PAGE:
- Basics of Copyright
- 1. WHERE... is the work used and which national law is applicable?
- 2. WHAT... is a protected work?
- 3. WHO... owns the copyright in the work?
- 4. WHICH... rights in the work are protected?
- 5b. HOW ... can other people use a work? - Contractual licenses
- 6. AND... responsibility and sanctions?
- 7. Copyright and social media
5.5 Restriction for scientific research
On 1 April 2020, a new restriction called Use of works for the purposes of scientific research came into force with art. 24d of the new Swiss Copyright Act. It is now permitted, under certain conditions, the reproduction of a work for science research and its saving for archiving and backup purposes.
In the research field it is often used the socalled technique "Text & data mining": it is an electronic treatment of big volumes of documents and data with the aim of analysing texts and gather informations so to identify interconnections and correlations among them. That implies the use of an automatic technical process based on algorithms to seek patterns among a big quantity of works protected by copyright (texts, audios, images and other kind of data) available on the web (web scraping) or out the web, by regularly doing reproduction and copy operations of the works and informations to be analysed and than saved in memory.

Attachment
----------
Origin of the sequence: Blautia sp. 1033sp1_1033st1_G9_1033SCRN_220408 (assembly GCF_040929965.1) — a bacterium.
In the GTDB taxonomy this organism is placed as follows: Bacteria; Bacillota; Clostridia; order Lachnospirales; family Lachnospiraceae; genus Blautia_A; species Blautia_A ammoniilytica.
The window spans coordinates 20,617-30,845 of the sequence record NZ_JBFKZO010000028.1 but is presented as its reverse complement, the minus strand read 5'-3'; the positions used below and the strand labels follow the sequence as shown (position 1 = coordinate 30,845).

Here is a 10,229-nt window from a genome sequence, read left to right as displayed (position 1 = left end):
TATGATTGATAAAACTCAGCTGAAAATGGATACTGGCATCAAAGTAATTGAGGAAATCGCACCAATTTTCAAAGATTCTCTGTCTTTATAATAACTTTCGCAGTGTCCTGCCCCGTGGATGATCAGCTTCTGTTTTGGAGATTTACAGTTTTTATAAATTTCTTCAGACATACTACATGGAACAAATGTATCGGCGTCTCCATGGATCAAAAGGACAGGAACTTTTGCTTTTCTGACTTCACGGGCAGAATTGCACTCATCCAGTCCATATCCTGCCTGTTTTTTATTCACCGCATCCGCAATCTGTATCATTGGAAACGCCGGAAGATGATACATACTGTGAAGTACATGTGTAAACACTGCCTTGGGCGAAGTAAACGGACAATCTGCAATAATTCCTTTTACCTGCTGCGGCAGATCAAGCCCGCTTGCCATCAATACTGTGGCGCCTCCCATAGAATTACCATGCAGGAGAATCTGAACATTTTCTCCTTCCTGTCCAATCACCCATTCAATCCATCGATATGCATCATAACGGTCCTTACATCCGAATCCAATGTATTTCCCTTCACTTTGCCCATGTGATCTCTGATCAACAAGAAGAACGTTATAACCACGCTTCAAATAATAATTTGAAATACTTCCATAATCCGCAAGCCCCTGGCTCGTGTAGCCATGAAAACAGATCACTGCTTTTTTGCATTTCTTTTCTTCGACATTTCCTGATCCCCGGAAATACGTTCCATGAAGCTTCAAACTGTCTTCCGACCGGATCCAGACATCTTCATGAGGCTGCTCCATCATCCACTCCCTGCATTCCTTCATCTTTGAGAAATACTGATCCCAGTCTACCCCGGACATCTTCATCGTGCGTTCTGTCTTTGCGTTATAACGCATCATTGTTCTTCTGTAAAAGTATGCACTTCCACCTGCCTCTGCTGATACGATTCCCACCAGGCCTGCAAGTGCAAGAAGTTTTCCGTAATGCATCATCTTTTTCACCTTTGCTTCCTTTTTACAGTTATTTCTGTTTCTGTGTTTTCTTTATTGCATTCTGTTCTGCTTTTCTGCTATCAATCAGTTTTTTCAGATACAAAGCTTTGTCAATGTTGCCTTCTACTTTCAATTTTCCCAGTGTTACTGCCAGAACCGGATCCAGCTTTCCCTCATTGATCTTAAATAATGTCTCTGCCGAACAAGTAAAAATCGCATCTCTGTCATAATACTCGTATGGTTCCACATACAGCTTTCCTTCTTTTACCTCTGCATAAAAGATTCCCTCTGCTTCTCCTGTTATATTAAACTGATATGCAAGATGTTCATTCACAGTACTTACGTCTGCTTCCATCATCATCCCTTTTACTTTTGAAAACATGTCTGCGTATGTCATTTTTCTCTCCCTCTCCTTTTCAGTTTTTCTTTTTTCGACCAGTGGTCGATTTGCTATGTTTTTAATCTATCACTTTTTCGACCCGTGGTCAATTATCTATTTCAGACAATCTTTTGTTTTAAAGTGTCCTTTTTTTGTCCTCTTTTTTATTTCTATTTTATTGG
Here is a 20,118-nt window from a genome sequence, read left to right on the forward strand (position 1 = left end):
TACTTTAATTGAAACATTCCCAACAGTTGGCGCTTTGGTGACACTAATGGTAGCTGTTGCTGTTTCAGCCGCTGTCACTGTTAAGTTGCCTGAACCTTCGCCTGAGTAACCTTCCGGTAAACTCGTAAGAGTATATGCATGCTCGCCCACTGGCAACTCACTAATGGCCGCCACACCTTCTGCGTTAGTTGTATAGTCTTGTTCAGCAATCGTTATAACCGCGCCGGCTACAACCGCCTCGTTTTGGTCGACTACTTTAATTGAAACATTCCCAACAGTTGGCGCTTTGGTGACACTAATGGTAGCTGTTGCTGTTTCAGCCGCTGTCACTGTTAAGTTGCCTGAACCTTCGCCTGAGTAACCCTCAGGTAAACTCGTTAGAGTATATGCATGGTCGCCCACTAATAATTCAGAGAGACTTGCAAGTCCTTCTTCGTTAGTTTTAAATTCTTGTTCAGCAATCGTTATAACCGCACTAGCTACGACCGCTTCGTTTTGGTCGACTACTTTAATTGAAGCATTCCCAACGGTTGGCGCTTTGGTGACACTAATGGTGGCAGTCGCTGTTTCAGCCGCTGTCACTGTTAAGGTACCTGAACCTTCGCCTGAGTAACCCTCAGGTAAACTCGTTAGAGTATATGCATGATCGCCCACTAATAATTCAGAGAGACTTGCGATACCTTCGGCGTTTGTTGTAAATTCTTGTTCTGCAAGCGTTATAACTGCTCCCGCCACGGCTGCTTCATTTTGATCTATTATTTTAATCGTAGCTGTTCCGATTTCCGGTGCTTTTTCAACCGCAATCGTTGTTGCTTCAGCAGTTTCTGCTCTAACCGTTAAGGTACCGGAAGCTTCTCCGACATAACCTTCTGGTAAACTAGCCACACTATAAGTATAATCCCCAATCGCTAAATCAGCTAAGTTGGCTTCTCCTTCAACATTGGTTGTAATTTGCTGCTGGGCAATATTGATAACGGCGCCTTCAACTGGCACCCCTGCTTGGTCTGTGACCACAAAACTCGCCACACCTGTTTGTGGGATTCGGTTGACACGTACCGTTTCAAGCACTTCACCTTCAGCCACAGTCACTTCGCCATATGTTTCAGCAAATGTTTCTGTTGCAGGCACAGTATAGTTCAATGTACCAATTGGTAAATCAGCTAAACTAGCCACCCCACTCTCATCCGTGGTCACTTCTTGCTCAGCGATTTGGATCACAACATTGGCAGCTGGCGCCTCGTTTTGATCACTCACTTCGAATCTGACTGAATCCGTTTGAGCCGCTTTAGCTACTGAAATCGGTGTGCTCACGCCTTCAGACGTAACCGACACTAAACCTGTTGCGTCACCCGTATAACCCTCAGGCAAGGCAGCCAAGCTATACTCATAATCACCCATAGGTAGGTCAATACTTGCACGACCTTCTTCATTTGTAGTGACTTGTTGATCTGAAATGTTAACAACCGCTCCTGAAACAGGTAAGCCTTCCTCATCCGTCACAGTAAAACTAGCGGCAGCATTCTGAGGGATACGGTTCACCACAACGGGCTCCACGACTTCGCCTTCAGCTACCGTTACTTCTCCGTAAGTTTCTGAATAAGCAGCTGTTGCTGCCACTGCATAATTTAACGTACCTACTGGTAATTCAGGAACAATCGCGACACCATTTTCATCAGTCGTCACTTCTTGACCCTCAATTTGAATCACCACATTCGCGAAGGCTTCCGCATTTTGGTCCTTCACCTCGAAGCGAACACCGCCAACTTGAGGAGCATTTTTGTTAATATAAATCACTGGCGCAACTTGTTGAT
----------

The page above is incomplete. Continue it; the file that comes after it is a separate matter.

These acts of works reproduction, copy and retaining should require the authors' authorisations in the form of individual licences. Aiming to facilitate the scientific research, this restriction of the copyright protection is being regulated and authorises the use of works for science purposes under the following conditions:
- the work used must be lawfully accessible,
- its reproduction and copy is due to the use of a technical process and
- necessary for the research activity,
- the copy must not be done so to avoid supplement costs of the purchase of works,
- the source must be mentioned.
Under these conditions it is allowed to reproduce even an entire work. This rule also permits to save the works used for archiving and backup purposes, as long as it is necessary for verifiability of the research results and procedure. That doesn't mean that one is allowed to freely use these reproductions beyond the research activity. Seeking for the author's permission is ought for any use of further research results when the original work is being modified.